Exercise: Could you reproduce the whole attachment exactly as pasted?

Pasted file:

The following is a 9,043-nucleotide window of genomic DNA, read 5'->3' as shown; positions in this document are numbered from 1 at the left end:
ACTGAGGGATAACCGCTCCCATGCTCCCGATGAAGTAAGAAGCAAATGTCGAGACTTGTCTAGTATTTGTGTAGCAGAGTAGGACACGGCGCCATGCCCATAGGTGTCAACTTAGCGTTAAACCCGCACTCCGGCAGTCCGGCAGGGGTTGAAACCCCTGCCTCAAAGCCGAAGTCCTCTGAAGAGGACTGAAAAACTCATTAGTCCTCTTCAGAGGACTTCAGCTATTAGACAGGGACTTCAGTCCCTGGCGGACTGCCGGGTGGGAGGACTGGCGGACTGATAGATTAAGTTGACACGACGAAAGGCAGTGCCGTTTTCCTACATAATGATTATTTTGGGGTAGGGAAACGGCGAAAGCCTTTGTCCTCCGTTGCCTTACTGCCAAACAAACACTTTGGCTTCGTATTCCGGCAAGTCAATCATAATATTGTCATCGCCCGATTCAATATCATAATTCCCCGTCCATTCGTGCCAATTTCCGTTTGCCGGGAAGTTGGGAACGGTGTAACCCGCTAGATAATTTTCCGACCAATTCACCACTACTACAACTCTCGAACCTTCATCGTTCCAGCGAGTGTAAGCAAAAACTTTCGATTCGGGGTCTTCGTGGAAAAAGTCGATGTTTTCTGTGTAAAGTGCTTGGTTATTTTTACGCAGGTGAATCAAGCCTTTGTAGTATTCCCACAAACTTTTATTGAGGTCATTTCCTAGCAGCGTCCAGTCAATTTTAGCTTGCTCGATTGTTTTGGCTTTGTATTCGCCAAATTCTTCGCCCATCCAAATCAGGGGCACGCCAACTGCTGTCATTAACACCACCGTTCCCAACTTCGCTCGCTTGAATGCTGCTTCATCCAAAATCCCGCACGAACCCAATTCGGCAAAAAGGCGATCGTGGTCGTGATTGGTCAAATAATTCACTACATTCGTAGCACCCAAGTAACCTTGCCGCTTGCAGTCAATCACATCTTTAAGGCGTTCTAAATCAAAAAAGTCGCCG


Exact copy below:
The following is a 9,043-nucleotide window of genomic DNA, read 5'->3' as shown; positions in this document are numbered from 1 at the left end:
ACTGAGGGATAACCGCTCCCATGCTCCCGATGAAGTAAGAAGCAAATGTCGAGACTTGTCTAGTATTTGTGTAGCAGAGTAGGACACGGCGCCATGCCCATAGGTGTCAACTTAGCGTTAAACCCGCACTCCGGCAGTCCGGCAGGGGTTGAAACCCCTGCCTCAAAGCCGAAGTCCTCTGAAGAGGACTGAAAAACTCATTAGTCCTCTTCAGAGGACTTCAGCTATTAGACAGGGACTTCAGTCCCTGGCGGACTGCCGGGTGGGAGGACTGGCGGACTGATAGATTAAGTTGACACGACGAAAGGCAGTGCCGTTTTCCTACATAATGATTATTTTGGGGTAGGGAAACGGCGAAAGCCTTTGTCCTCCGTTGCCTTACTGCCAAACAAACACTTTGGCTTCGTATTCCGGCAAGTCAATCATAATATTGTCATCGCCCGATTCAATATCATAATTCCCCGTCCATTCGTGCCAATTTCCGTTTGCCGGGAAGTTGGGAACGGTGTAACCCGCTAGATAATTTTCCGACCAATTCACCACTACTACAACTCTCGAACCTTCATCGTTCCAGCGAGTGTAAGCAAAAACTTTCGATTCGGGGTCTTCGTGGAAAAAGTCGATGTTTTCTGTGTAAAGTGCTTGGTTATTTTTACGCAGGTGAATCAAGCCTTTGTAGTATTCCCACAAACTTTTATTGAGGTCATTTCCTAGCAGCGTCCAGTCAATTTTAGCTTGCTCGATTGTTTTGGCTTTGTATTCGCCAAATTCTTCGCCCATCCAAATCAGGGGCACGCCAACTGCTGTCATTAACACCACCGTTCCCAACTTCGCTCGCTTGAATGCTGCTTCATCCAAAATCCCGCACGAACCCAATTCGGCAAAAAGGCGATCGTGGTCGTGATTGGTCAAATAATTCACTACATTCGTAGCACCCAAGTAACCTTGCCGCTTGCAGTCAATCACATCTTTAAGGCGTTCTAAATCAAAAAAGTCGCCG